It started around one in the morning, this rain, and continued for close to twelve hours. Steady and strong, the rain gauge already reads over an inch and a quarter with no sign of stopping. Water flows across the gravel drive, a mini-torrent pushing pebbles and twigs down to the wash. The mountain fog languished heavily for most of the morning but has now dissipated to mist allowing me to catch a glimpse of silver waterfalls. I treasure this rain. It is more than the much needed moisture; it is a day of self-restoration and full sensations. The storm arrived without fanfare: no smell of ozone in the air, no bursts of lightening or thunder, no slashing wind to cut the night. So I fling the windows open the better to hear the cadence of raindrops. The diversity of its music catches me by surprise: a heavy rhythm on the concrete, tin music on the cars and softer splashes on the leaves. Tom pulls on heavy boots and a poncho and I listen to him stomp through the water to retrieve his Wall Street Journal. The dogs run in bringing in the damp on their glistening fur, shaking and sending an arc of water across the tiles already wet with their prints. A rainbow appears on the floor, a trail of towels and rags to soak up the wet, and I decide to leave it there in anticipation of future doggy excursions. The air is so fresh and cold, I inhale deeply and welcome the opportunity to stop and wrap myself in a blanket and lay kindling in the fireplace to ward off the afternoon gloom. The warmth of a cup of hot tea soothes my hands; its amber liquid calms my heart. A day to go nowhere but into myself, a place I have not been for awhile. And then I received the news.
Sally transitioned after battling cancer for fourteen months. I learned this on Facebook, of all places. Her family posted the message on her account, a good thing I suppose, for otherwise I would not have known. We were not close friends but we were kindred spirits, or at least she saw the potential in me, the desire for more, or simply that I was a lost soul searching for something. Pulling out my blue binder of certificates, I looked up the date: the course on Quantum Touch completed in February 2008. Eager to explore the world of energy work, I drove six hours on a rainy weekend from Chicago to The Christine Center in northern Wisconsin. A dozen or so people attended the weekend course, folks ranging from massage therapists (like me) to a dentist, some nurses and one or two seekers looking for a magic healing bullet. At dinner that night, I filled my plate and pulled out a chair at a solitary table. Others seemed to have come in pairs or threes, sharing the drive and the expense of lodging. As I bent to taste my bowl of vegetarian soup, a voice with a light Irish lilt sang out, may I join you? I looked up into a face soft with wrinkles, hair like spun sugar and blue eyes filled with kindness. With that, our friendship began.
There are people who cross your path for only a short time, yet it could be a lifetime, the impact is that great. For some time I had moused around the edges of energy work, quietly exploring, curious but reluctant, believing but uncertain. Sally brought Reiki and energy work firmly into my life. She was thirty years my senior, older than my mother, yet when we sat and talked over dinner that night it was like dining with family or, better yet, that dearest friend who knows everything about you and loves you anyway. With her encouragement, I pursued my interest in Reiki and kept her abreast of my progress. My first encounter with the Akashic Records was with Sally and, as she walked through my previous lives to help me understand the current one, I remember her words, you can do this, too, you know. Her confidence fueled me forward.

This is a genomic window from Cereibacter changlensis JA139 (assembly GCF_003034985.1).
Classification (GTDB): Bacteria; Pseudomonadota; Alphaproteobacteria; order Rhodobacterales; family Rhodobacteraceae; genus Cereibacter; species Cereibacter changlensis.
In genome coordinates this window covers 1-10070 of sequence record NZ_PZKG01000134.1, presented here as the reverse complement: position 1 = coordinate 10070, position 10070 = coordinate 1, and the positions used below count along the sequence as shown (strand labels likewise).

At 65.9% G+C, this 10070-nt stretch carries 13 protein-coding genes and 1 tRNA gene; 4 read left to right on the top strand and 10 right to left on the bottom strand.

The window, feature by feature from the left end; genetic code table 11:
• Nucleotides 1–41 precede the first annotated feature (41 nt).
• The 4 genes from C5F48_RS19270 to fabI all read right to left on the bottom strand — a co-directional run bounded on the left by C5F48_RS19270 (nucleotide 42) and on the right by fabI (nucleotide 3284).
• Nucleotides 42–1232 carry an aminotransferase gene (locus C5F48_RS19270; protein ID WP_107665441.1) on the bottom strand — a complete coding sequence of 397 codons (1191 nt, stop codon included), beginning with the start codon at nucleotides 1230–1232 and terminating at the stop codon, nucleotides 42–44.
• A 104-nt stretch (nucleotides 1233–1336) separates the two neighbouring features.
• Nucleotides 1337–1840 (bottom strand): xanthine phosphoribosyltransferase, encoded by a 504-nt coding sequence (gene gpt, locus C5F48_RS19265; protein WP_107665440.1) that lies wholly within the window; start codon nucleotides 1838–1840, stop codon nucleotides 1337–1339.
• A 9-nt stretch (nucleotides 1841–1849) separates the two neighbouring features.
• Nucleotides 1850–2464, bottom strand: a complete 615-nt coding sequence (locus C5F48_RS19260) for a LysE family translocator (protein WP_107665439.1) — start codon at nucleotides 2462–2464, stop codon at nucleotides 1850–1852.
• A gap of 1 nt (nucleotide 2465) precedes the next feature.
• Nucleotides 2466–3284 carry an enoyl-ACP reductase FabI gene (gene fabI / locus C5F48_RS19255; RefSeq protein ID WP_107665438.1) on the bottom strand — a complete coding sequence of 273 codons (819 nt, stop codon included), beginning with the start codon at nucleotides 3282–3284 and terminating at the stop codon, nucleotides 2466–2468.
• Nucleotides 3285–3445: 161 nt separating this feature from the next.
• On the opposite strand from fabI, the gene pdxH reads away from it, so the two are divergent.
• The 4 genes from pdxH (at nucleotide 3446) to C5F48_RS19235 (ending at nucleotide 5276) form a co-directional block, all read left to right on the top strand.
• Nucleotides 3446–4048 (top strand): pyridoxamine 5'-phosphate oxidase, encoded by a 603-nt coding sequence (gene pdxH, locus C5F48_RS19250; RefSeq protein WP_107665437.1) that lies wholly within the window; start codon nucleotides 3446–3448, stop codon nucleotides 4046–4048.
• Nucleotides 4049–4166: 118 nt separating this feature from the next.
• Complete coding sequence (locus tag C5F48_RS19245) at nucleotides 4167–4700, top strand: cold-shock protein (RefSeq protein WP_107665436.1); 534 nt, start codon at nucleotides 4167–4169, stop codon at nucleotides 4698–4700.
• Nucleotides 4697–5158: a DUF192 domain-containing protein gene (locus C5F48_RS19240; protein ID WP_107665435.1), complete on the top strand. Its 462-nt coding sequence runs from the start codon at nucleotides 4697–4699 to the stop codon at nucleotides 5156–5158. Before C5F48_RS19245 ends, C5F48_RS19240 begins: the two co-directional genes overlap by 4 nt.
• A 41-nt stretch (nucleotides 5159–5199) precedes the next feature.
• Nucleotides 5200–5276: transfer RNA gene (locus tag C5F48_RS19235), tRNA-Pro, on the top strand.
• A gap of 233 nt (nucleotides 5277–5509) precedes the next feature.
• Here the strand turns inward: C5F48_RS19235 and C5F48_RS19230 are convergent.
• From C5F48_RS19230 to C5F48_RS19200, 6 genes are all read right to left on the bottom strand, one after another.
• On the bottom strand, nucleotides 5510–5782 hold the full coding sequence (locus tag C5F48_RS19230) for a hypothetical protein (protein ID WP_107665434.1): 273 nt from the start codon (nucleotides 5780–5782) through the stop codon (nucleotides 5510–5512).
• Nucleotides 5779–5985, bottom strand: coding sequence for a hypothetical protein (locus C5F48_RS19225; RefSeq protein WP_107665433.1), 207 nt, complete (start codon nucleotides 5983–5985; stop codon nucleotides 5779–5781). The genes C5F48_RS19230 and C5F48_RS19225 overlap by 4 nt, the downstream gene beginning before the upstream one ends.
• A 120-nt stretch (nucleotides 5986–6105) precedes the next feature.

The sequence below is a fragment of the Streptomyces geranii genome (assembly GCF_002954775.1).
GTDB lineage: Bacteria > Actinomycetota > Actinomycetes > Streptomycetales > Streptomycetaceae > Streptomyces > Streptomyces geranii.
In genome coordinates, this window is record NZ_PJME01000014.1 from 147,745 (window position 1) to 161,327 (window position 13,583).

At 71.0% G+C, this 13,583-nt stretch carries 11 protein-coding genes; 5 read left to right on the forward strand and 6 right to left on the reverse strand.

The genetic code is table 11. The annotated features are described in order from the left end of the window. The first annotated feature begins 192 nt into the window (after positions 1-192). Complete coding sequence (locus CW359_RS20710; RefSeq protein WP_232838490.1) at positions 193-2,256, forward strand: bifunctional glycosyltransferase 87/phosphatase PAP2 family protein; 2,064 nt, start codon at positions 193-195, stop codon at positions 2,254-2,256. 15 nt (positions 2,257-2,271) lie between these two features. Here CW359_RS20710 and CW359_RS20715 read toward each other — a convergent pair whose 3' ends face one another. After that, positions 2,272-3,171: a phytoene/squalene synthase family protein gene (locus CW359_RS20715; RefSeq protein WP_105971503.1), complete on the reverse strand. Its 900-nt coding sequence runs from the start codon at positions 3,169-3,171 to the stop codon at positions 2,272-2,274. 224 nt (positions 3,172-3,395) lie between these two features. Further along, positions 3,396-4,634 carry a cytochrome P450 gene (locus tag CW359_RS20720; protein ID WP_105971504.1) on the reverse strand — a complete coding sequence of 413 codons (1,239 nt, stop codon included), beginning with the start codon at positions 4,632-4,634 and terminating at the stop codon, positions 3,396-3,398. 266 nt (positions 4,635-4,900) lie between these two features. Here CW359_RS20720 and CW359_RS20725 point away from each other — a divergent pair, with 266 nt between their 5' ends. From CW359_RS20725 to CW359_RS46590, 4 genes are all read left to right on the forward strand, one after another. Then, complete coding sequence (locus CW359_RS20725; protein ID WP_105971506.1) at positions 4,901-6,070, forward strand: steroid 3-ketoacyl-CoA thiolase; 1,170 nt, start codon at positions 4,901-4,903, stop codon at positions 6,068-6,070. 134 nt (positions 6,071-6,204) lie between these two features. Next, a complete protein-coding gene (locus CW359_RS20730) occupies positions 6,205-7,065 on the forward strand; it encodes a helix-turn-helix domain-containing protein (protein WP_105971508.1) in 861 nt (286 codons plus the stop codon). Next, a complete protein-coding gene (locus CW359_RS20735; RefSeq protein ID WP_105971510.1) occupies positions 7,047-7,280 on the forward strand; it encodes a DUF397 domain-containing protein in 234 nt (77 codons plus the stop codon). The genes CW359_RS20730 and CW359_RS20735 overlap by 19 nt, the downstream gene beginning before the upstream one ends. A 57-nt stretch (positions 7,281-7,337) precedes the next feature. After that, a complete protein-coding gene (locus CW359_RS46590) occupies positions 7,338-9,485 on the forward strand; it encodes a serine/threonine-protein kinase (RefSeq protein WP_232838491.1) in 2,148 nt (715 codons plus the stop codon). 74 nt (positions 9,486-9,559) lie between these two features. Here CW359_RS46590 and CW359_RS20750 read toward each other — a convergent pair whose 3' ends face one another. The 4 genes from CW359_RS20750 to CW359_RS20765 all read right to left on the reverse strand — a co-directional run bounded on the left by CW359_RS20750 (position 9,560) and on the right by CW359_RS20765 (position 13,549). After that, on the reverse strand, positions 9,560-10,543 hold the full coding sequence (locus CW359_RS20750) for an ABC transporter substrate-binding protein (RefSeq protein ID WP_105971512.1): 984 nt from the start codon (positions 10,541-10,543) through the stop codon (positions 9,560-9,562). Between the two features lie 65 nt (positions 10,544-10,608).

A few months before I left Chicago, I went to Sally’s home for lunch. Her two story white farmhouse was set back from the road, a leftover of rural times in a suburban setting. Flowers spilled over the walkway and widely bordered the house leaving precious little room for a lawn. A giant oak shaded the yard. Inside, Sally’s personality filled every corner. Quilts and needlework graced the walls, antique furniture smelled like lemon, and lilacs in a vase graced the table. Pointing up she told me the story of how she and her husband planned to install a new drop ceiling until they discovered the secret hidden above the old. Her husband was long gone and she was a widow now, but the fine oak beams that they refinished together still gleamed. The center island in the kitchen held jars and jars of herbs and oils, the old fashioned porcelain sink that stood on iron legs had a checkered blue and white skirt, and wonderful smells emanated from the old gas stove in the corner. We shared a simple meal of brown rice and caramelized onions topped with black beans that afternoon. Comfort food shared with a comfortable friend. At the end of our afternoon, we promised to get together again in the next few months. We promised to do a better job of keeping in touch. It never happened, though, for I soon found myself on the way to Arizona and Facebook became the only thread connecting us.
As I sit here at my laptop and write these words, I know she is laughing at me. Grief is not her style and I can hear her say “I’m still here!” Even as I know she is right and that I can call on her when I wish, I still miss her. Much like today’s rain, I treasure the time Sally and I spent together.